Home>ASTM Standards>ASTM E334-01(R2021) pdf free download

ASTM E334-01(R2021) pdf free download

ASTM E334-01(R2021) pdf free download.Standard Practice for General Techniques of Infrared Microanalysis
4. Contamination
4.1 Although the presence of contaminants is a general problem in any type of analysis, contamination can be particu- larly severe in micro work. For example, minor impurities in a solvent can become major components of a residue remaining after solvent evaporation. Materials extracted from thin-layer chromatographic materials, from the paper used in paper chromatography, and from solid adsorbents in general, may include particular contaminants of concern. It should also be noted that the gas-chromatographic stationary phase may lead to significant contamination. Consideration of these and other sources of contamination must always enter interpretation of results in microanalysis. Erroneous results can be minimized by the use of pure reagents, extreme care in sample handling, and the frequent use of“blanks” in the course ofseparation and subsequent recording of spectra.
5. General Microspectroscopic Techniques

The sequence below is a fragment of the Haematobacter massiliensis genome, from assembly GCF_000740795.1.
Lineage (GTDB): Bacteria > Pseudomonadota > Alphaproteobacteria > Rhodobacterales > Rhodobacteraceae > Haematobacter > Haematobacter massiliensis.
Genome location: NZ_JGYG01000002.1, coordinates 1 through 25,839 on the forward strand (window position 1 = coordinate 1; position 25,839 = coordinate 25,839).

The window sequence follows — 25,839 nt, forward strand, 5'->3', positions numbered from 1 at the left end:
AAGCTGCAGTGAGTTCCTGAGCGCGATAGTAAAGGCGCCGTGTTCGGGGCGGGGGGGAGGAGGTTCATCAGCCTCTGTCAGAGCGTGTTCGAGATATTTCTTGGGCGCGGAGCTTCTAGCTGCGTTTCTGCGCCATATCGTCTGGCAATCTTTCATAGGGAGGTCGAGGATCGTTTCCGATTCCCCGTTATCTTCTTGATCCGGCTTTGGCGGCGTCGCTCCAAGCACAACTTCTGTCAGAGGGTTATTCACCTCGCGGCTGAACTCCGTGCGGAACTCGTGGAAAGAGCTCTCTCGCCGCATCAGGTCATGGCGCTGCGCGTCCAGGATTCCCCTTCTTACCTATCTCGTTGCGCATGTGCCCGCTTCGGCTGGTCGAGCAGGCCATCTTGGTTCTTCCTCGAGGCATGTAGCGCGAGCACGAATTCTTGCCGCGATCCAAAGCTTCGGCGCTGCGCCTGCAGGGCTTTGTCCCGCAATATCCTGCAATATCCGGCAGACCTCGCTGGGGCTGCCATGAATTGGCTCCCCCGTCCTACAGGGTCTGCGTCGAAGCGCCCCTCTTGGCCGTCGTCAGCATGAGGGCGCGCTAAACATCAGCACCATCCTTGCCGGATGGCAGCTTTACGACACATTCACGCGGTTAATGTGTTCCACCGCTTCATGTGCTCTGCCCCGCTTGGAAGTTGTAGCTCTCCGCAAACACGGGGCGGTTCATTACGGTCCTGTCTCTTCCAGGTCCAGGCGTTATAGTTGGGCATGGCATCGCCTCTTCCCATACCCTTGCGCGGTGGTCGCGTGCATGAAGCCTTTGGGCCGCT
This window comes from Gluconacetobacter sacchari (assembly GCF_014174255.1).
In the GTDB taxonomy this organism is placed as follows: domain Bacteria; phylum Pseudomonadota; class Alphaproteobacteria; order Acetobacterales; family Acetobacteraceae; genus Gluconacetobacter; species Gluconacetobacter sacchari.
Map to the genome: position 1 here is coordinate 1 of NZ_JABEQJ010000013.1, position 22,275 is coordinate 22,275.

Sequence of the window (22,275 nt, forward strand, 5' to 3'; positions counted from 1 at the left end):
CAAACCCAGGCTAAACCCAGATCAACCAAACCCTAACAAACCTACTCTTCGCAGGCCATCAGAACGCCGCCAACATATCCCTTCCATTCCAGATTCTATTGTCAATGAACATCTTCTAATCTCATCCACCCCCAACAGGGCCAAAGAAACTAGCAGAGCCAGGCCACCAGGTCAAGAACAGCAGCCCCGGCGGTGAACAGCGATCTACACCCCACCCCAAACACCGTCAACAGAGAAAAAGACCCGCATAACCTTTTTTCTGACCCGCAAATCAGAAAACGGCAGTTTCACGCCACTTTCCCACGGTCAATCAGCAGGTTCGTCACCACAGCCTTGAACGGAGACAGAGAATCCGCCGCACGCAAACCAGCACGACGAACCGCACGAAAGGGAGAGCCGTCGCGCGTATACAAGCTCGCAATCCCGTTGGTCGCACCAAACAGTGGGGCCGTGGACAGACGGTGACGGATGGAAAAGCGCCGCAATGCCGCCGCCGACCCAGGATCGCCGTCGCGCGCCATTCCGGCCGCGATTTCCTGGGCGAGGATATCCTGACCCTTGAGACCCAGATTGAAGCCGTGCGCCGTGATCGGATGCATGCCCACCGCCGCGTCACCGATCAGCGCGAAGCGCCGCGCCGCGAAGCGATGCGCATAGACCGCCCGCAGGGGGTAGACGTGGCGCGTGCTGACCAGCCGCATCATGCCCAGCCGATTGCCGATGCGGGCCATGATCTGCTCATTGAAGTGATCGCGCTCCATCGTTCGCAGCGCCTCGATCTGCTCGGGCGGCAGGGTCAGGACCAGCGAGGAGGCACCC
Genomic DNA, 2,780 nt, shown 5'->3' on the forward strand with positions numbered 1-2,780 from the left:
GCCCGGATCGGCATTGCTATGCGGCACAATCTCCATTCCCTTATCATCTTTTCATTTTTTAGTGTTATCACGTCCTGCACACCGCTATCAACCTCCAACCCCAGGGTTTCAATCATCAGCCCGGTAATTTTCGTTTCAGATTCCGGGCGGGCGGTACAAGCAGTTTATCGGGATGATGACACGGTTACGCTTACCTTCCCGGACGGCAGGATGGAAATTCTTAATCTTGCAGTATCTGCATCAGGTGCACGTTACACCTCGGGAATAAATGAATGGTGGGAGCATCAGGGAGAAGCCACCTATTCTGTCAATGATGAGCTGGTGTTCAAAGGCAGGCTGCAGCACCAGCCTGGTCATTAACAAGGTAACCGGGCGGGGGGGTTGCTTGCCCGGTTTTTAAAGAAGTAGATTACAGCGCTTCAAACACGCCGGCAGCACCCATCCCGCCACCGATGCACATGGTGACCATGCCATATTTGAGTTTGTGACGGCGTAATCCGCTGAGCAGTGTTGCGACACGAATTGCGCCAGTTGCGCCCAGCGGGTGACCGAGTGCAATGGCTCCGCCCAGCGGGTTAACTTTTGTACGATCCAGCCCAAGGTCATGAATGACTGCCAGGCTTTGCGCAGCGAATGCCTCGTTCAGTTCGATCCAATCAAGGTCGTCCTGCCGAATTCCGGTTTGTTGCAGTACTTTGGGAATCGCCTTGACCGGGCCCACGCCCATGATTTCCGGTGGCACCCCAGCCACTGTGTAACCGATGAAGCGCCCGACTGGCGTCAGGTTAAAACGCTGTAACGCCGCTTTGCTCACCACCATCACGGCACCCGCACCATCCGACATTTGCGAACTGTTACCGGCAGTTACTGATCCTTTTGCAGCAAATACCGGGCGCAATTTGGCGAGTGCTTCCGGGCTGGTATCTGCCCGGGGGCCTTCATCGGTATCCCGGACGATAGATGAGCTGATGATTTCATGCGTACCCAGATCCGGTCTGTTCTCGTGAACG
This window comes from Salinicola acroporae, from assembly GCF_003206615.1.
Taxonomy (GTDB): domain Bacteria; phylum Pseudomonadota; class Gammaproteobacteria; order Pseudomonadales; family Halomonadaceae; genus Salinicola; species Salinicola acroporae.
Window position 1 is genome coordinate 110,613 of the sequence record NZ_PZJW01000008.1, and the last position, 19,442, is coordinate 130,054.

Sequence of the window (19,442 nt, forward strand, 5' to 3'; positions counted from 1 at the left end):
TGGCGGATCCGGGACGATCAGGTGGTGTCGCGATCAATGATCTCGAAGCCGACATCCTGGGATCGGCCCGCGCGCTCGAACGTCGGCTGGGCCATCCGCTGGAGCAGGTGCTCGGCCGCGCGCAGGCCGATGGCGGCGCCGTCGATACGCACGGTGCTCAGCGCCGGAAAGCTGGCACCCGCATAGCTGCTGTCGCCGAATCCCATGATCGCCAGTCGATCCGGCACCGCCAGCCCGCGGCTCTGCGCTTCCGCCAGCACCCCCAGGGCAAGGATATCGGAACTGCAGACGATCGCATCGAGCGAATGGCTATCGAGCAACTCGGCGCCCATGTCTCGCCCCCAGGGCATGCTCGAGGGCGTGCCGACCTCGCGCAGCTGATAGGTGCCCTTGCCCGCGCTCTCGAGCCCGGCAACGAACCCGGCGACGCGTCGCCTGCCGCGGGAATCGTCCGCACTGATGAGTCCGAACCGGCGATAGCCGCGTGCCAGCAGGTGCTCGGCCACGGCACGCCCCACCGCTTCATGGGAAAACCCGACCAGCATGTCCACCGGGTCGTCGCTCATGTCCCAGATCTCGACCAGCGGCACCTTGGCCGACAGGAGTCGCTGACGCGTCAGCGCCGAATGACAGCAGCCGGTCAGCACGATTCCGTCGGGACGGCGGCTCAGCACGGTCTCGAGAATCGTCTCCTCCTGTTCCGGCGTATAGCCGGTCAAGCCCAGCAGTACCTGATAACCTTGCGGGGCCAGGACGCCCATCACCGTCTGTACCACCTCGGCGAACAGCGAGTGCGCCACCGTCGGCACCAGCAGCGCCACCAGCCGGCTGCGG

5.1 Spectroscopic techniques used for the examination of microsamples are usually adaptations of comparable macro techniques, and many have been described in the literature (1, 2). 3 5.2 In computerized dispersive spectrometers or Fourier transform-infrared (FT-IR) instruments, computer routines for multiple scanning, signal averaging, absorbance subtraction, and scale expansion can be used very effectively to enhance the observed signal-to-noise ratio of weak bands and increase sensitivity (3, 4). Absorbance subtraction is also commonly used to eliminate interfering bands from the sample matrix and thus lower the limits of detection (see Practices E168). 5.3 Use of Masking Apertures—The aperture of sample holders used for microspectroscopic study (without the use of an infrared microscope) are usually significantly smaller than the beam at the sample position of the instrument. As a consequence of these small apertures, steps need to be taken to ensure that the best quality spectra be obtained, and the techniques used will depend on the type of spectrometer being used. In general, the use of a beam condensing accessory will greatly improve the results obtained (see 5.4). 5.3.1 When a double-beam dispersive spectrometer that is not equipped for control by minicomputer is used, the refer- ence beam should be masked to a corresponding aperture. This can be accomplished by using an opaque sheet of stiff material punched with an appropriate opening, with reference screens, or with commercially available optical attenuators. Attenuation of the reference beam affects instrument performance, and appropriate adjustment ofthe instrument settings (that is, wider slits or higher gain) is necessary to produce reliable spectra at the lower energy levels. Enhancement of sensitivity can be attained by the ordinate scale expansion feature available on most spectrometers. 5.3.2 When using a single-beam spectrometer, the instru- ment background spectrum should be recorded through an aperture in the sample position that has dimensions no larger than those of the sample. Where appropriate, this can be done by using the empty sample holder itself.5.3.3 On some FT-IR spectrometers, insertion ofan aperture at the sample position will slightly change the observed frequency positions of bands, as a result of modification of the optical path. Hence, sample and reference aperture must be carefully aligned at the same position, particularly if computer differencing is to be done. 5.3.4 Some FT-IR spectrometers (especially those equipped with cooled mercury cadmium telluride (MCT) detectors) are so sensitive that under normal operating conditions (that is, when examining macro samples or recording the reference single beam spectrum) the energy throughput of the instrument needs to be restricted in order to avoid detector nonlinearity (5). This is typically done by insertion of an aperture or wire screen into the path of the beam. However, when the same instrument is employed to examine microsamples using a sample holder, which is in itself an aperture, this throughput restriction should be removed. 5.3.5 When using an infrared microscope, it is normal to record the reference spectrum through the same aperture as is used for a particular sample. To accomplish this, it is most convenient to use visual observation to select the aperture size required to mask the sample area of interest. The single-beam spectrum of this sample area is recorded, and the reference single-beam background spectrum is then recorded afterwards. The transmittance (or absorbance) spectrum of the sample is obtained by using the instrument software to calculate the ratio of the two single-beam spectra.

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